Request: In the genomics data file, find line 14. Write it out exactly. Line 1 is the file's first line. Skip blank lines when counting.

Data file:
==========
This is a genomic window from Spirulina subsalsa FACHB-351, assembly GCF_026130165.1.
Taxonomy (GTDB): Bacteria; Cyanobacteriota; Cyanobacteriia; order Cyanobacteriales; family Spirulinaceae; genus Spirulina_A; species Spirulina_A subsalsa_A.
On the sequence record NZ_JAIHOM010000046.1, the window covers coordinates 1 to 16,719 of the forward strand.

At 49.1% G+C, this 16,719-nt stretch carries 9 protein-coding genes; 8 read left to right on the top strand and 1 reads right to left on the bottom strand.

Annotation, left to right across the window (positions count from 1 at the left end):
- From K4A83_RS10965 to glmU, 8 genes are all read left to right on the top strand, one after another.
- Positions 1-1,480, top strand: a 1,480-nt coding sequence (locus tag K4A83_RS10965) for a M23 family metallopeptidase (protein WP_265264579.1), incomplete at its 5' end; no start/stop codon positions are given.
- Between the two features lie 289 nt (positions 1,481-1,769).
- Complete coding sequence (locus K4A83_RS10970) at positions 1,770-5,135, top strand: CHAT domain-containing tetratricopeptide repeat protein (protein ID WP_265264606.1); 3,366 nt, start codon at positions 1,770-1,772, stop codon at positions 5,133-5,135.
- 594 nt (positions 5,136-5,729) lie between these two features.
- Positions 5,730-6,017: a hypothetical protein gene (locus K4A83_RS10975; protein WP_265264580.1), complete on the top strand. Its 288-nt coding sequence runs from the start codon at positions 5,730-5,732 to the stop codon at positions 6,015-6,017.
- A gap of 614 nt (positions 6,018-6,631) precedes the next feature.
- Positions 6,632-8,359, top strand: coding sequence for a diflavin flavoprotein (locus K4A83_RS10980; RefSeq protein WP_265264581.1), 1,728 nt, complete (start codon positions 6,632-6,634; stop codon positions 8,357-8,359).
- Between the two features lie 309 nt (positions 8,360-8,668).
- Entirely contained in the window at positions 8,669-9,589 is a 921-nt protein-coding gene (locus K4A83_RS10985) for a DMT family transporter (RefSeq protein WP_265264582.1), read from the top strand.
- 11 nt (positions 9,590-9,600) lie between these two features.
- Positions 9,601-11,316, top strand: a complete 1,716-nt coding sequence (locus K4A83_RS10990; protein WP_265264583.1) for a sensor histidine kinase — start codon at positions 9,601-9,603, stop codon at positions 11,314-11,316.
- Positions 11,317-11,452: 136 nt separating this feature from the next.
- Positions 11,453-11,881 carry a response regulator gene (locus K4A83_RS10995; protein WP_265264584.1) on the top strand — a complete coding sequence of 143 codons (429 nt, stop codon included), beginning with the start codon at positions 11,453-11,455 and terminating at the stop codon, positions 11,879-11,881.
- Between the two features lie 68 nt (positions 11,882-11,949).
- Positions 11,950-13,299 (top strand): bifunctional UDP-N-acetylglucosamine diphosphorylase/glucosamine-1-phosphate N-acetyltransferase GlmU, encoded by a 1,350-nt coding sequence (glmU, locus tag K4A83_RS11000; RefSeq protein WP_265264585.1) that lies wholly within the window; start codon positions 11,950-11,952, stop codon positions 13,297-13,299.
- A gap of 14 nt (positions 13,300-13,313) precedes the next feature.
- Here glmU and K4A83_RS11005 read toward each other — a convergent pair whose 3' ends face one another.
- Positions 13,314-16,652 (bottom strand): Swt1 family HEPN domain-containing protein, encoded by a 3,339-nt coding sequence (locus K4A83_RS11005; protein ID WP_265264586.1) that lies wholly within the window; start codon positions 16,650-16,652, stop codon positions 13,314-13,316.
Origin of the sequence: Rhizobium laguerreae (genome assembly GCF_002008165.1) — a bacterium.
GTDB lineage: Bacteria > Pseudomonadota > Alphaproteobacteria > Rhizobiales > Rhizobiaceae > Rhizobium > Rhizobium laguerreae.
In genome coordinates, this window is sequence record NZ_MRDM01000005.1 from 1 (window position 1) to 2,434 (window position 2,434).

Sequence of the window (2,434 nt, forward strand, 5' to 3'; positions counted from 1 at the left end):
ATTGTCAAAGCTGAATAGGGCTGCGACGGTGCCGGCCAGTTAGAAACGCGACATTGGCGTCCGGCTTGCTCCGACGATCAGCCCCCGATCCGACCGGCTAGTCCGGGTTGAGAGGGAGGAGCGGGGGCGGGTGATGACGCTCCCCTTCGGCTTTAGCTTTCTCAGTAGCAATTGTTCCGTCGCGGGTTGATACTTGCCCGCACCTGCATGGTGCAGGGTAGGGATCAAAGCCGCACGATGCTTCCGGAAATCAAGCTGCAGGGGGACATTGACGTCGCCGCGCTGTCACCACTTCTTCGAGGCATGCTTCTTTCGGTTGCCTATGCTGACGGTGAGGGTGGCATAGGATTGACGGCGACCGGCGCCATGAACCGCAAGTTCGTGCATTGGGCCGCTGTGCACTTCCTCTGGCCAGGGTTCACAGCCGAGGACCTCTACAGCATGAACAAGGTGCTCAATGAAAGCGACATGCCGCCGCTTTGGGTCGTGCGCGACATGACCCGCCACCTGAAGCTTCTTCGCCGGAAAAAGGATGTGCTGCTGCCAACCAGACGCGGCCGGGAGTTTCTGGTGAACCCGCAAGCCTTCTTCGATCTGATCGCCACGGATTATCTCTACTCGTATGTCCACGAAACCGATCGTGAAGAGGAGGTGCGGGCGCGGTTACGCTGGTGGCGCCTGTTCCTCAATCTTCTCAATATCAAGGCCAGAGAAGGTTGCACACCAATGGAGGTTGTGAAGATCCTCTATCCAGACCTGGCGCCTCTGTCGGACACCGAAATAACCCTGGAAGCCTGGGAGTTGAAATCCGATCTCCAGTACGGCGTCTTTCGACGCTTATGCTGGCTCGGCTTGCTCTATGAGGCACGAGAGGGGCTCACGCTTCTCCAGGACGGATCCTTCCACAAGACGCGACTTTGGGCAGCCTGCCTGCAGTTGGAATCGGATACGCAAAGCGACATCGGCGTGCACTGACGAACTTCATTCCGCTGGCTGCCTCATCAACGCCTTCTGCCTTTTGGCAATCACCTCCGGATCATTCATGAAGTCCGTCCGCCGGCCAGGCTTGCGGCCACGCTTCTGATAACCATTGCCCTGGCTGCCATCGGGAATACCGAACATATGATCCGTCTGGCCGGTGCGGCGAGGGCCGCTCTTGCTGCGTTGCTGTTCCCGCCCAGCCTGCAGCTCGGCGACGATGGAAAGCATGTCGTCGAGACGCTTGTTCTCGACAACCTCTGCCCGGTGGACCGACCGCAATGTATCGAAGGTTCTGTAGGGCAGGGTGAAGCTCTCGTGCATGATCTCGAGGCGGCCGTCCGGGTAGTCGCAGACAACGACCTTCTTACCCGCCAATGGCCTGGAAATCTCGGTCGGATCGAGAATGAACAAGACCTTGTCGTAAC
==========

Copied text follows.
- Between the two features lie 309 nt (positions 8,360-8,668).